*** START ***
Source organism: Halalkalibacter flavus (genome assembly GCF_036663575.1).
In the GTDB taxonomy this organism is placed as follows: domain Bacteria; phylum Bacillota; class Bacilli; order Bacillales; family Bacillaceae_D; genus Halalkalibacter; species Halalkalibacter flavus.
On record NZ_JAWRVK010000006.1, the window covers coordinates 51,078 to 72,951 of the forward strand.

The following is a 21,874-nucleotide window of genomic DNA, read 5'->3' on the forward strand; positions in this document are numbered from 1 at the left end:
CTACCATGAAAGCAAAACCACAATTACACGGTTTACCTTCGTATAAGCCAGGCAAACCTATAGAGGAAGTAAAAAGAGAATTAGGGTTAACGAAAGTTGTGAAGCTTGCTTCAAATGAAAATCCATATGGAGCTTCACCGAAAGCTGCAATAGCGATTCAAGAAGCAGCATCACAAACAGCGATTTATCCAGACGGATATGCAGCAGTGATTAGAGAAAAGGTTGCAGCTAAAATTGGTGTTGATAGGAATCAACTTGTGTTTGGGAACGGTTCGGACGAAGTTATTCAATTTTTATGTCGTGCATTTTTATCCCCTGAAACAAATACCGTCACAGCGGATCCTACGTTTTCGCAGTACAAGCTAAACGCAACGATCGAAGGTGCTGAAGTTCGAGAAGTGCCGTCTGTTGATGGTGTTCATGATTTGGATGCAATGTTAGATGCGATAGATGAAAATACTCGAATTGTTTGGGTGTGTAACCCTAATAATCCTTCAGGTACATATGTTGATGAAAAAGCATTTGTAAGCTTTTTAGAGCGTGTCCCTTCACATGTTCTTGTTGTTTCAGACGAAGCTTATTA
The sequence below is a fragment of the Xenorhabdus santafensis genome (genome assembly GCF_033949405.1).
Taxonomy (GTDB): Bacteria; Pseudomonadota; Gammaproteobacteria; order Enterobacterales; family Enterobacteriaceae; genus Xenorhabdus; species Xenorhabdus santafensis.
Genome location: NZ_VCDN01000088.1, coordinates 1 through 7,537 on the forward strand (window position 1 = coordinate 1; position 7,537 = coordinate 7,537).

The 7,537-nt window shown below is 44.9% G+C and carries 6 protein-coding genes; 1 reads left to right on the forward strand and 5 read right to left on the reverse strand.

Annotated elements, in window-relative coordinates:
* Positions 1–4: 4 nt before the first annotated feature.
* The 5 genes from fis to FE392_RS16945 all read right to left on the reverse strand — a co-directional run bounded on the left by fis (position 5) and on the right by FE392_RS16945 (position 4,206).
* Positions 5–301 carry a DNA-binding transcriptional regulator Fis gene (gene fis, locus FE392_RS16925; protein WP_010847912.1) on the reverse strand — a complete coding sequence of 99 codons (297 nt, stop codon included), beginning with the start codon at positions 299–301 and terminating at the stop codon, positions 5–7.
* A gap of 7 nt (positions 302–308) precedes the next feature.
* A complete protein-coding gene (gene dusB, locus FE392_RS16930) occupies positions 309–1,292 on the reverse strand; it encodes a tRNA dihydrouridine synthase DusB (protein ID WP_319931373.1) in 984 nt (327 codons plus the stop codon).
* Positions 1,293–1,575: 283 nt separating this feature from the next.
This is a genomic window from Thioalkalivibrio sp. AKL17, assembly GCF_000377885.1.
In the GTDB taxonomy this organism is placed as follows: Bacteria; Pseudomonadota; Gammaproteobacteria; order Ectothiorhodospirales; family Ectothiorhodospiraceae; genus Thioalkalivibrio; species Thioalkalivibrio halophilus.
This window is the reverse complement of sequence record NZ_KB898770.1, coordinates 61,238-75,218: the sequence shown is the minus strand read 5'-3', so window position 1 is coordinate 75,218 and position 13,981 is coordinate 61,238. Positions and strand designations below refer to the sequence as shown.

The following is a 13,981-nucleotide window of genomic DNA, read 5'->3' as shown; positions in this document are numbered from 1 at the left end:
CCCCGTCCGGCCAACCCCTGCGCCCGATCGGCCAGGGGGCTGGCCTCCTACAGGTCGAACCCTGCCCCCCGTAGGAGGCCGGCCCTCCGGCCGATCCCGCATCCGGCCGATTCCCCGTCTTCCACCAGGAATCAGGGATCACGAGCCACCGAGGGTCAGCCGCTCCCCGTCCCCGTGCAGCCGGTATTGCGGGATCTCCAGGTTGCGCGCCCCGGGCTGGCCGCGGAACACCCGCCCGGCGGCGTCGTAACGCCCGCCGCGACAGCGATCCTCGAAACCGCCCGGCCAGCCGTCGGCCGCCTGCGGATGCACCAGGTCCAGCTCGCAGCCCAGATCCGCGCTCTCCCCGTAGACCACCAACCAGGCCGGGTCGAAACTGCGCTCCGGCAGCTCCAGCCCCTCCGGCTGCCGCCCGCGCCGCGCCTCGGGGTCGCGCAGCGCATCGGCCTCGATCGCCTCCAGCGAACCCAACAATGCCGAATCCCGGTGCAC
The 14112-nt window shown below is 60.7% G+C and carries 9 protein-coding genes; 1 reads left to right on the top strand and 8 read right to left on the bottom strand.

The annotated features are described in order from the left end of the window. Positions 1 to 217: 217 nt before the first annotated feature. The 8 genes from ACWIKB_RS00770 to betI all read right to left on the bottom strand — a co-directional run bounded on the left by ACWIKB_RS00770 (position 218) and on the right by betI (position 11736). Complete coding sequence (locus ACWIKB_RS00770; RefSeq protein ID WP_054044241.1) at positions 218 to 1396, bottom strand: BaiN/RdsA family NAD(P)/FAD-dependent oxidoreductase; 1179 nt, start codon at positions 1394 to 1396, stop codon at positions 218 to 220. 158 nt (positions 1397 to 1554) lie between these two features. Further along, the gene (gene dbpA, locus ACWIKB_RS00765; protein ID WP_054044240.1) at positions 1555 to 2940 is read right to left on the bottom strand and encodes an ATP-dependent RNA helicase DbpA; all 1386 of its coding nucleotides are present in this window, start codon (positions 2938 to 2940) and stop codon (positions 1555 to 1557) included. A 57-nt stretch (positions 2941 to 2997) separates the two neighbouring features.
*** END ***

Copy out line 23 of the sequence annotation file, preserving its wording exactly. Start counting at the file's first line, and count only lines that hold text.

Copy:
The annotated features are described in order from the left end of the window. Positions 1 to 217: 217 nt before the first annotated feature. The 8 genes from ACWIKB_RS00770 to betI all read right to left on the bottom strand — a co-directional run bounded on the left by ACWIKB_RS00770 (position 218) and on the right by betI (position 11736). Complete coding sequence (locus ACWIKB_RS00770; RefSeq protein ID WP_054044241.1) at positions 218 to 1396, bottom strand: BaiN/RdsA family NAD(P)/FAD-dependent oxidoreductase; 1179 nt, start codon at positions 1394 to 1396, stop codon at positions 218 to 220. 158 nt (positions 1397 to 1554) lie between these two features. Further along, the gene (gene dbpA, locus ACWIKB_RS00765; protein ID WP_054044240.1) at positions 1555 to 2940 is read right to left on the bottom strand and encodes an ATP-dependent RNA helicase DbpA; all 1386 of its coding nucleotides are present in this window, start codon (positions 2938 to 2940) and stop codon (positions 1555 to 1557) included. A 57-nt stretch (positions 2941 to 2997) separates the two neighbouring features.